The Uganda Wildlife Authority (UWA) has started a project that will see high end hotels constructed in the protected areas to end accommodation shortage in national parks.
UWA plans to go into joint ventures with potential investors for the development and operation of accommodation facilities in the selected areas.
Tourism is the fastest growing industry in the world, growing at a rate of 8% per annum and in Uganda it is the second highest foreign exchange earner after Ugandans in the Diaspora. Information availed by UWA indicates there were 840, 000 tourist arrivals in 2009 and this year there is a target of hitting I million tourist arrivals. “In Uganda there is a 15-20% increase in tourist arrivals per annum. Therefore there is need for recreation and accommodation facilities to keep them longer and keep them coming,” Stephen Masaba the UWA Business Development Manager told East African Business Week in an interview last week. He said the deficit in accommodation is about 50 beds per 100 tourists in the protected areas. Masaba said whereas formerly the accommodation facilities in the protected areas were being run by individuals on a concession basis, they realised they had to get involved to ensure efficiency and generate more revenue for the body.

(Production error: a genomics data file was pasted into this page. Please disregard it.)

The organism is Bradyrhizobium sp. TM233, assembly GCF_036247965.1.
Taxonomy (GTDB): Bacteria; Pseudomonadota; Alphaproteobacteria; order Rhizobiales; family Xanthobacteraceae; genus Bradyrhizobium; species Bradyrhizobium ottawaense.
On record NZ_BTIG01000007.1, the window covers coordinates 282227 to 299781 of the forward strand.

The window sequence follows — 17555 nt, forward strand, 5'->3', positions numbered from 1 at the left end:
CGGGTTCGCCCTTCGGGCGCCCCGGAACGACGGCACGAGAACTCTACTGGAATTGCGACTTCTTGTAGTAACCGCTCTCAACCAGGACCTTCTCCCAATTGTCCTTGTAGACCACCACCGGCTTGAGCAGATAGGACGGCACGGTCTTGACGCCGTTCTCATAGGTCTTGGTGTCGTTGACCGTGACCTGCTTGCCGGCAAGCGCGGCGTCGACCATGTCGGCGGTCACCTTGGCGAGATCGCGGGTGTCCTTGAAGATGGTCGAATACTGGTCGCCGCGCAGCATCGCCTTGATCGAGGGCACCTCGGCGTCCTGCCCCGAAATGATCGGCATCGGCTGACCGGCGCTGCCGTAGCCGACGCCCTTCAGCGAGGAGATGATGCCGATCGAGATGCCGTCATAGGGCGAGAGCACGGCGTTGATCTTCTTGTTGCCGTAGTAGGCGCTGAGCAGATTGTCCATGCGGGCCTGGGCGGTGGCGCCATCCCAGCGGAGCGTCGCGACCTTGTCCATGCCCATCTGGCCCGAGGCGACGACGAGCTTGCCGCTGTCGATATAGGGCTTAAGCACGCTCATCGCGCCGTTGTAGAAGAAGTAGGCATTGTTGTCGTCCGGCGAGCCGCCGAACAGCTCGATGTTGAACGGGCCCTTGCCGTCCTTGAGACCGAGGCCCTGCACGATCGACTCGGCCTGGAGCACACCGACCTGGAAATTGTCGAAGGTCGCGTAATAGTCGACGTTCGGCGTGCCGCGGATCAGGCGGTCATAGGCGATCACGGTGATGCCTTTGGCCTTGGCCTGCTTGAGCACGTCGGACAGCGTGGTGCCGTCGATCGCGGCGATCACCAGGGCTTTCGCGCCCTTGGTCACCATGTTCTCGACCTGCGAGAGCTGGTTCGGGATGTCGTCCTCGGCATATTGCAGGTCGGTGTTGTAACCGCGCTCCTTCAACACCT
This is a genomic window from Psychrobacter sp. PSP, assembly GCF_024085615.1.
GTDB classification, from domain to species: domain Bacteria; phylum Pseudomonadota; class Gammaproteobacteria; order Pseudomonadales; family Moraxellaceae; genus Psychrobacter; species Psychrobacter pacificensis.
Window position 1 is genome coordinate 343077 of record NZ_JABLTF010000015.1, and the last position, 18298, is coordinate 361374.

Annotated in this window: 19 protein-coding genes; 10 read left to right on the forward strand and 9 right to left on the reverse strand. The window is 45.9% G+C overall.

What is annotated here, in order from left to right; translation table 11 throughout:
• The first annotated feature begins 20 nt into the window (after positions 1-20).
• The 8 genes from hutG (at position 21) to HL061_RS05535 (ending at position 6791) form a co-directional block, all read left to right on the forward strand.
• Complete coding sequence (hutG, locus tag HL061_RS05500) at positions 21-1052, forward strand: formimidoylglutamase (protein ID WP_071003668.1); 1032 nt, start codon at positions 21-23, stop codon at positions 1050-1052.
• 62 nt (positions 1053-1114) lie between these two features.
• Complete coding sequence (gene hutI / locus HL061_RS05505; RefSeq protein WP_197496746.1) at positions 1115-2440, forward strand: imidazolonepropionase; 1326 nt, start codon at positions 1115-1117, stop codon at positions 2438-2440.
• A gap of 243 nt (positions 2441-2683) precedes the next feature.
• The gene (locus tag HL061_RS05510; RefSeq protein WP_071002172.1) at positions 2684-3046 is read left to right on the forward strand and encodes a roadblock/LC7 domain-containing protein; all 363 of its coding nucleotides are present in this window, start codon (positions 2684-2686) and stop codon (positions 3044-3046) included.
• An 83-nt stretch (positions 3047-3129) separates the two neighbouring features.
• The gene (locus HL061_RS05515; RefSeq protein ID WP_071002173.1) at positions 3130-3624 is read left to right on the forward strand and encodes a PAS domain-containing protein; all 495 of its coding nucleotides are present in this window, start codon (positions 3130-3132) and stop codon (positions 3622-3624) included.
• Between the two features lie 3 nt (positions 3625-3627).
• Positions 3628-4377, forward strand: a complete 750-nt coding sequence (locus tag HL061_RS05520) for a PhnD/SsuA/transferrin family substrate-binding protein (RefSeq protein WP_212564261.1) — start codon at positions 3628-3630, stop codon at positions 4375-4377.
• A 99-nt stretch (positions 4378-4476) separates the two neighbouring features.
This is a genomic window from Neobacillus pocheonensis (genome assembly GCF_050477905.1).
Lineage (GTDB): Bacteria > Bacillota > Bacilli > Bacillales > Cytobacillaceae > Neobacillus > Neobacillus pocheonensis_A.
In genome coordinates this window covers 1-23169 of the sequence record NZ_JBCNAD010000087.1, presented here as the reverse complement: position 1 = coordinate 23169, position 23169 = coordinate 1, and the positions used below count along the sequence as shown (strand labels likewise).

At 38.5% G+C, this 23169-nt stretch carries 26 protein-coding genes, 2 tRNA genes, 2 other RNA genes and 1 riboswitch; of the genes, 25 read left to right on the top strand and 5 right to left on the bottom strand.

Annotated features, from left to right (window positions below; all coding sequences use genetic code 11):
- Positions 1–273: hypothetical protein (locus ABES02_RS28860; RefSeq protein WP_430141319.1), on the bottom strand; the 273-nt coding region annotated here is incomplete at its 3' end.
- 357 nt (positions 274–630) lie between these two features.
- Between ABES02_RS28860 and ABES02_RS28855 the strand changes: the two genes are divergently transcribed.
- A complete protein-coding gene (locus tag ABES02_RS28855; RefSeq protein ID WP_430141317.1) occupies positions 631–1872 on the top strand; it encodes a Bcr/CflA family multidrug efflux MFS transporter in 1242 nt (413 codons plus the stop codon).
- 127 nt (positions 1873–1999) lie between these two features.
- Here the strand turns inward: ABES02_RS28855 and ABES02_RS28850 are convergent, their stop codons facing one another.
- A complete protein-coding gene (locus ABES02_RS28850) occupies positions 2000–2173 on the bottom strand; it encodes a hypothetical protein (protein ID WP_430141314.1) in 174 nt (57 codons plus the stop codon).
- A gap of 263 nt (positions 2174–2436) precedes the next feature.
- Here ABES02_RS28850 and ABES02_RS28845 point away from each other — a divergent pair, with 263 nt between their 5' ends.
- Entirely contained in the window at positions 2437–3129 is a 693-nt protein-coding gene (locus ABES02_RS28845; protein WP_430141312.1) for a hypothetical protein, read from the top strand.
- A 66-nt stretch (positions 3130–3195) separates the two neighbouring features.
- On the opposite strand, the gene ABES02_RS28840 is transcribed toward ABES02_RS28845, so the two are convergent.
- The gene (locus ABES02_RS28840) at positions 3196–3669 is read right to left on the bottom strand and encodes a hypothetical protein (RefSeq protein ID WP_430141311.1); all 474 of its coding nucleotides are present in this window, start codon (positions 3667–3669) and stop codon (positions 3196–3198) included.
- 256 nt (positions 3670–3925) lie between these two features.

“Giving out accommodation facilities to be run by individuals affects returns so we want to have good control of what happens through partnering with the private sector,” noted Masaba. Without quoting the amount of money to be invested in the project, he said millions of dollars will be needed. UWA has so far identified eight sites for development in different parks. These include Kidepo Valley, Semuliki, Lake Mburo, Queen Elizabeth and Murchison Falls national parks.
The developments will include redeveloping of the Katurum Lodge in Kidepo Valley National Park in northern Uganda, putting up a high end lodge at the Sempaya Hot Springs in Semuliki National Park, south western Uganda which will comprise of a hot spar using hot water from the hot springs and developing a luxury eco-lodge at the foot of Rwenzori Mountains National Park in western Uganda.
Others include development of a luxury lodge and a mid range lodge to cater for the mid range visitors category both in Queen Elizabeth National Park in western Uganda.
There will also be the development of a luxury lodge in Murchison Falls National Park, and an eco-lodge on Kigarama Hills in Lake Mburo National Park, western Uganda.